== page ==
The police also deployed aircraft to confront the militants, the official said, speaking on condition of anonymity because he was not authorized to talk to reporters.
The interior ministry said a "number" of policemen had been killed as well as some militants, but did not elaborate. The ministry put the number of the casualties among the militants at 15.
Police on their way to a hideout used by the Hasm militant group reportedly came under attack with rocket-propelled grenades.
The militants, according to local media reports, belonged to the Hasm Movement, a relatively new group that Egypt's security forces claimed to be armed wing of the Muslim Brotherhood, the Islamist movement that once led the country and that is now outlawed.
The interior ministry said security forces hunting down militants in the region were attacked late Friday on a road to the Bahariya oasis, some 200 kilometers (125 miles) southwest of Cairo, AFP reported.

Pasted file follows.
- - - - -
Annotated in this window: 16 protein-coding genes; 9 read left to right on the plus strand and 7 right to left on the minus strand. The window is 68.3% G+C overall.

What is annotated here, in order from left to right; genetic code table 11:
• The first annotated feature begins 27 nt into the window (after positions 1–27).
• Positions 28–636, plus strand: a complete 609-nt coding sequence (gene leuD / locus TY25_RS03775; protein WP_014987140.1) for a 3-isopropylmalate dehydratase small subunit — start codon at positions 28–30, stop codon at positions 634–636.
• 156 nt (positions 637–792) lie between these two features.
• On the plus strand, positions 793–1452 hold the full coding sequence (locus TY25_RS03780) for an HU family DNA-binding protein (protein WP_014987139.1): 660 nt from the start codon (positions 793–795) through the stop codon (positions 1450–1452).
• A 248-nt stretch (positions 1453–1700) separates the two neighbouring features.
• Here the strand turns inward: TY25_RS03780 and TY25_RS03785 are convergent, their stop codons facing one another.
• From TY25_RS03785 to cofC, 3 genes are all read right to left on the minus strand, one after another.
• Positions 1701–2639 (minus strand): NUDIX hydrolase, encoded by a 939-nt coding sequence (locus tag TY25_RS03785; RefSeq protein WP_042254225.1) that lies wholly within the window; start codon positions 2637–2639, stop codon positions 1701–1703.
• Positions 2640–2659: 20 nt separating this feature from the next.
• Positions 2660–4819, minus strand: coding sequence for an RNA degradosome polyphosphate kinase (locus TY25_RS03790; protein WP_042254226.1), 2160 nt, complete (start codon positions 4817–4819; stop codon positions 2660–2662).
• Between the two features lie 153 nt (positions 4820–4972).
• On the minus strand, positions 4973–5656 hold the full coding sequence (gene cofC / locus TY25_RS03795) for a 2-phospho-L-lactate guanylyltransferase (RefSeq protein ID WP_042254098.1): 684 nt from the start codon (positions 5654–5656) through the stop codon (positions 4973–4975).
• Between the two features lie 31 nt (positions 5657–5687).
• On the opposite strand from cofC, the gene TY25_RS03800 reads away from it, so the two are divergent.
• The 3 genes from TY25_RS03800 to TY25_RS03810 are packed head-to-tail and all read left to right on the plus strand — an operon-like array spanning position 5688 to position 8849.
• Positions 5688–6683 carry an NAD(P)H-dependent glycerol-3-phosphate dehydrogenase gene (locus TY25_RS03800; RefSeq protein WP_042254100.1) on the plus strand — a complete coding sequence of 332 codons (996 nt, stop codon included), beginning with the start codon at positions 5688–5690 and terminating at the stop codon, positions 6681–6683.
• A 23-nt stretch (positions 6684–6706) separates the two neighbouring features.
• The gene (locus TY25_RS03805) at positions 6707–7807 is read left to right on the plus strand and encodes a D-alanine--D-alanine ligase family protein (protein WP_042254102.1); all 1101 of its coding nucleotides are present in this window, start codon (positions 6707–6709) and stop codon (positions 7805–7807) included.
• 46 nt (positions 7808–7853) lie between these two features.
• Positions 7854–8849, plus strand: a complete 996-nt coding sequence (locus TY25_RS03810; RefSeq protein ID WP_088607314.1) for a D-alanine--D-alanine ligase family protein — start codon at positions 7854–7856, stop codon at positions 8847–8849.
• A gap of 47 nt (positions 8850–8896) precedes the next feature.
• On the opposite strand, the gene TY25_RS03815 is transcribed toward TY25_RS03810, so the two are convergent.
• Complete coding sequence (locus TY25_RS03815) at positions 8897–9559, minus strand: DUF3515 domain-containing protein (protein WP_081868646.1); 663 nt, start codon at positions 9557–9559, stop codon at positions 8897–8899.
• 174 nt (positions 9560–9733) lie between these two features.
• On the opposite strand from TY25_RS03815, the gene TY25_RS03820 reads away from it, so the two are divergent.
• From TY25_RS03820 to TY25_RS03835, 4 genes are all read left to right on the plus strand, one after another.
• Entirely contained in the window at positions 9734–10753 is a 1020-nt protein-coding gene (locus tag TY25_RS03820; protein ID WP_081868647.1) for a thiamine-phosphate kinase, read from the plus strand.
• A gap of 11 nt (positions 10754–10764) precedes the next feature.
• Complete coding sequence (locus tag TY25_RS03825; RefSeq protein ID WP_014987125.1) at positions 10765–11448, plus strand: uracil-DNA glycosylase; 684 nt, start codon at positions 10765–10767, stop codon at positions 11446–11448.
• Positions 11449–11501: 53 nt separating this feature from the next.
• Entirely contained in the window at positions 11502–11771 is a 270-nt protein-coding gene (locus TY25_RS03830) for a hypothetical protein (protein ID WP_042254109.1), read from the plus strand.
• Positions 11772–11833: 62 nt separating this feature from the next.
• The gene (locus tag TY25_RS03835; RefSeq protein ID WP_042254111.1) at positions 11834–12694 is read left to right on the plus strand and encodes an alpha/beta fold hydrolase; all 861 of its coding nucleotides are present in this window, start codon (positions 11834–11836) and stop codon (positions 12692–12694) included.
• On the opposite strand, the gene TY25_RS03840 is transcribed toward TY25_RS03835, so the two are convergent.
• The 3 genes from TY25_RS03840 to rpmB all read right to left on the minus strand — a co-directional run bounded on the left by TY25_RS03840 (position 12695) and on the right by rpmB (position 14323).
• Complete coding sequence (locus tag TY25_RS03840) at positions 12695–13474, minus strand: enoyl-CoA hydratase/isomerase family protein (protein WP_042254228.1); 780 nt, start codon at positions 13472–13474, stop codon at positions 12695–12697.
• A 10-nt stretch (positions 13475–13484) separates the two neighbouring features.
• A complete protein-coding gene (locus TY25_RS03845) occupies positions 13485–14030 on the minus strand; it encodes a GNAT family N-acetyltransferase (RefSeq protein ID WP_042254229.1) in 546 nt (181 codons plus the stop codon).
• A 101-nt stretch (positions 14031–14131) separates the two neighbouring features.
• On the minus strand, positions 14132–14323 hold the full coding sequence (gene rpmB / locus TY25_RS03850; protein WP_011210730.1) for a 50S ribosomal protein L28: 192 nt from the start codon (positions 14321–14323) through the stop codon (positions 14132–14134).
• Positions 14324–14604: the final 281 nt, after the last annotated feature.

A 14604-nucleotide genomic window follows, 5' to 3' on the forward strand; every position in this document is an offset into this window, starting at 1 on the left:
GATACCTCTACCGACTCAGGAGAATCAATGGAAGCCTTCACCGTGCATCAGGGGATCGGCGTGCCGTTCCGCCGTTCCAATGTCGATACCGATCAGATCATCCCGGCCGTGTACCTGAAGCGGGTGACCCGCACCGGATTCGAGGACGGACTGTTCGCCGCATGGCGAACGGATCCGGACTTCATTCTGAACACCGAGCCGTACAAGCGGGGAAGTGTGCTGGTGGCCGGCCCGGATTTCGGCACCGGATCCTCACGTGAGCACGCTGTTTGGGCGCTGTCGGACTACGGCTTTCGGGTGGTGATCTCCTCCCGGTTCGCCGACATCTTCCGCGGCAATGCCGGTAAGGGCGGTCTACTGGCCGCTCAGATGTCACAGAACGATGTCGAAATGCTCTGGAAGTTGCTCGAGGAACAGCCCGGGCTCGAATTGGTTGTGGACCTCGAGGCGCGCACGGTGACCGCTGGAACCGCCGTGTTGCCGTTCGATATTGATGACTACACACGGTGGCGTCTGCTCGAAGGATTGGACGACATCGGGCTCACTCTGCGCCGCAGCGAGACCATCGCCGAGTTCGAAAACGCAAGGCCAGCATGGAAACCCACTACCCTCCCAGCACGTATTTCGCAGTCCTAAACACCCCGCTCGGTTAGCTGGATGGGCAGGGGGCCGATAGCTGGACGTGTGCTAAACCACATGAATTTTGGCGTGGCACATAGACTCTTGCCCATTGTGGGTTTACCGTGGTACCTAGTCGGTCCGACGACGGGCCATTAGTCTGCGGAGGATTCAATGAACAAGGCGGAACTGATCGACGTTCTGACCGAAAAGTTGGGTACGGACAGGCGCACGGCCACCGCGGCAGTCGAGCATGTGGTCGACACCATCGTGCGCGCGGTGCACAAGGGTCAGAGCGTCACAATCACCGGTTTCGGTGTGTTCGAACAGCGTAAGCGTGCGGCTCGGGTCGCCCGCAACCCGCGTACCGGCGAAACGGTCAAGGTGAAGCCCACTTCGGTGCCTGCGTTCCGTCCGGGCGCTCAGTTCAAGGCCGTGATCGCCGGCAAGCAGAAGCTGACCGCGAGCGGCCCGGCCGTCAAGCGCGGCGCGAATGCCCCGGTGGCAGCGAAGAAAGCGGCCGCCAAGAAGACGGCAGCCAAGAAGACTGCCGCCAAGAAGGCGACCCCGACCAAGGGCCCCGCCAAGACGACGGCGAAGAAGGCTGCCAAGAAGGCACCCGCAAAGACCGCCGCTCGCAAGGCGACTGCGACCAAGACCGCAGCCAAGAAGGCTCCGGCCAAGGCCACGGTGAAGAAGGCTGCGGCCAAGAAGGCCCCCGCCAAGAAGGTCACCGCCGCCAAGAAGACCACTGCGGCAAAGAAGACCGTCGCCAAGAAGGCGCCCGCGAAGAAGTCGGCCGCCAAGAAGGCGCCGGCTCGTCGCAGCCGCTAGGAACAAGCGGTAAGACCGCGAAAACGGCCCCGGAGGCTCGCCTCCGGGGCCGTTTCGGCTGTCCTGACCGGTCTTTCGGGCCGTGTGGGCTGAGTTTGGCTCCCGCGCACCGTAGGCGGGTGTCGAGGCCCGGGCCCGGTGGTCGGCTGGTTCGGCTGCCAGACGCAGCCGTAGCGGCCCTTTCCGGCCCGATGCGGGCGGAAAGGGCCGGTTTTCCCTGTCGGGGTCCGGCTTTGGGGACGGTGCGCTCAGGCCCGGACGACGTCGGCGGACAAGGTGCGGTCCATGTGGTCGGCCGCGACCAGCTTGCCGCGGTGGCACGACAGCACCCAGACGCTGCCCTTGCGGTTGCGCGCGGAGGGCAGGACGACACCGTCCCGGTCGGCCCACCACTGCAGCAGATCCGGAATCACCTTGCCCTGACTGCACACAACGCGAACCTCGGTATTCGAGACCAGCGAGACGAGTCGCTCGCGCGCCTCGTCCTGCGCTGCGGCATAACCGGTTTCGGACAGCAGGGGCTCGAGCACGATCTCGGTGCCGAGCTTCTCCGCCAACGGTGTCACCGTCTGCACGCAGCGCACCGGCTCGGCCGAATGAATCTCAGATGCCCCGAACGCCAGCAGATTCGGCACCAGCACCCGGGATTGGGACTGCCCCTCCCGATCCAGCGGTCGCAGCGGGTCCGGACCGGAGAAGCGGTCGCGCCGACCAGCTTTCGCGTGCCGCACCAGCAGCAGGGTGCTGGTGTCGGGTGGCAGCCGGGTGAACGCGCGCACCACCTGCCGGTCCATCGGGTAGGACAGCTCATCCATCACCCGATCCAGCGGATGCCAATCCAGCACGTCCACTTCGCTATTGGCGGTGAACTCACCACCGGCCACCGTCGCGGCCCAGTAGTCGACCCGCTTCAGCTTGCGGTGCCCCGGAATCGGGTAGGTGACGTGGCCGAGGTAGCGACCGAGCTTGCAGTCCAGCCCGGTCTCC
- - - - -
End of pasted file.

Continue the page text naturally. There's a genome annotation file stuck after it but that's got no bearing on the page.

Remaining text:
An official statement issued on October 21 said the incident would be investigated, suggesting that the heavy death toll may have been partially caused by incompetence, intelligence failures, or lack of coordination.
Hasm has claimed multiple attacks since 2016 on police, officials, and judges in Cairo.
Authorities are fighting the Egyptian branch of the Islamic State group, which has increased its attacks killing hundred of soldiers and police in the north of the Sinai peninsula, more than 500 kilometres away from the latest violence.
The statement said that the forces were looking for terrorists in the surrounding areas.
Terrorist attacks, mainly targeting police and military, increased after the ouster of former Islamist president Mohamed Morsi in 2013 by military following massive protests against his rule.
No militant group has yet claimed involvement in the Giza firefight.
Egypt has been under a state of emergency since earlier in the year when IS militants launched a series of bombings and suicide attacks that killed scores of Coptic Christians.